There are some moments in life that you’ll remember exactly what you were doing and where you were. Virtually everybody of my parents’ generation remember precisely what they were doing and where they were doing it when they heard that John Fitzgerald Kennedy had been assassinated in his convertible Limousine in Dallas, November 1963. I vividly remember what I was doing when John Lennon was murdered, Princess Diana’s car crashed and the happiest memory of them all, when Eric Cantona signed for United, twenty years ago tomorrow.
Eric Cantona shields the ball from Brian Deane of Sheffield United at Elland Road in October 1992. Leeds would eventually sign Brian Deane to replace Cantona for nearly three times the price United paid for Cantona
It was a quiet Tuesday night and I was sitting in the Regiment, a now flattened pub that was on Hulme Hall Lane just off Chester Road in Hulme when word got to me that Eric Cantona had signed for United. In that era, where only people with money to burn had mobile phones, the internet sounded like a basketball phrase and hardly anybody had SKY TV, getting decent information was hard work. The fella who told me was a man notorious locally for being the kind of person who thought the truth was something that the dentist dealt with. I first thought he’d told me that United had signed Eric Cantona’s brother; I, for a split second, thought that United had picked up City’s fetish for signing the shit brother/cousin of a brilliant footballer. When he told me that United had signed THE Eric Cantona, my second word to him was off.
Eric Cantona and Alex Ferguson on the 27th of November 1992
To say that Eric Cantona arrived at Old Trafford in a trail of smoke may be a metaphor but it certainly felt like that. Here was a footballer of such sublime skill and imagination that mere words can’t really do justice to what he was capable of. I was pleased United had signed a player as good as he obviously was but, judging from his past record, only a fool would have put any decent money on such a volatile and mercurial character lasting at Old Trafford for over twelve months. After a turbulent career in France, Trevor Francis gave him a week’s trial at Sheffield Wednesday, only to decide at the end of that week that he wanted a further week to decide. Leeds United nipped in and there’s no doubt that he tipped the balance of the two horse title race of 1991/1992 in their favour. I was dismayed that a footballer of such grace and imagination should be plying his trade in front of fans who were more used to loving players like Vinnie Jones, Chris Kamara and Chris Whyte. Never have I seen a footballer more out of place, both spiritually and mentally, than seeing Eric Cantona at Elland Road, home of a load of second rate Rugby League fans. Two months before Cantona signed for United, he’d played at Old Trafford for Leeds United in a 2-0 win for the Reds. As you can probably imagine, he was royally abused by the United fans that day but the one thing I’ll always remember was his overhead kick which brought out a great save from Peter Schmeichel at the barren land of the under construction Stretford End. There was a gasp around the Old Trafford crowd followed by a smattering of applause. This was truly mind boggling; United fans would rather pull their own molars out with a pair of pliers than applaud a Leeds United player.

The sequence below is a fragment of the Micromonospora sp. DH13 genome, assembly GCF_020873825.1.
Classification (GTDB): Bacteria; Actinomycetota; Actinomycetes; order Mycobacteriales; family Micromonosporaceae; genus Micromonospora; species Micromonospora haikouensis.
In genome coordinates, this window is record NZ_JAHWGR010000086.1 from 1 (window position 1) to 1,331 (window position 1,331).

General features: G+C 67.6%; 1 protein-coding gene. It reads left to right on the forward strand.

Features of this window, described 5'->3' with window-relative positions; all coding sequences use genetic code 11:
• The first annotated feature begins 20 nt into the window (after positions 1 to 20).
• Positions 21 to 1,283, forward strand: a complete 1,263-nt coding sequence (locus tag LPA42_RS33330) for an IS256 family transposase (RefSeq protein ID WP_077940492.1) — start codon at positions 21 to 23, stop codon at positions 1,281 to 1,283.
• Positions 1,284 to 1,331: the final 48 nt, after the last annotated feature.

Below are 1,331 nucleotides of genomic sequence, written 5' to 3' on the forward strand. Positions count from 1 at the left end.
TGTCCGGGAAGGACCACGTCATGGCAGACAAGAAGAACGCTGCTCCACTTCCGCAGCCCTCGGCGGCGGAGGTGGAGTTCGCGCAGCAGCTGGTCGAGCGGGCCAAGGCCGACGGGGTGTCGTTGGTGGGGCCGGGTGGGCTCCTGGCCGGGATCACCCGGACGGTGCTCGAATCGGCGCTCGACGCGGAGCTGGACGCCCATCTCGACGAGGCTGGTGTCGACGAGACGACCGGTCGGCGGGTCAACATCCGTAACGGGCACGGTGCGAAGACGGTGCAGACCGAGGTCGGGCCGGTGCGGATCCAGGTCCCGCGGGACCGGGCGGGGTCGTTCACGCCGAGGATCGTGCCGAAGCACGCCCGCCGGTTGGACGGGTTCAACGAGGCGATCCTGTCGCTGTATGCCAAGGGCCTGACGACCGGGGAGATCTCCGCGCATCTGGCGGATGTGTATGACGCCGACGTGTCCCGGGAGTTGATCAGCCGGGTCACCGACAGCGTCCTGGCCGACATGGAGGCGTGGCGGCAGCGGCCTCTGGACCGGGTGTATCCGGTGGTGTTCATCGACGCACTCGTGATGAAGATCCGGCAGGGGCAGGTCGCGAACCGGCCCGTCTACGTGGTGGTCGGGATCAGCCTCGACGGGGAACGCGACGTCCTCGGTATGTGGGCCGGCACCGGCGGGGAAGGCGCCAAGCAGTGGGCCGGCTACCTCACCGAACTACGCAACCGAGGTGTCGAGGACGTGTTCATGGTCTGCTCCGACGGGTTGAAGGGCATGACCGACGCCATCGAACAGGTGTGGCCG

Eric Cantona in the Stadium of Light, Lisbon on the 1st of December 1992. This was Eric Cantona’s first game for United, a friendly match to celebrate Benfica legend, Eusébio’s 50th birthday earlier that year (Thanks to Andy McMinn for finding this photograph)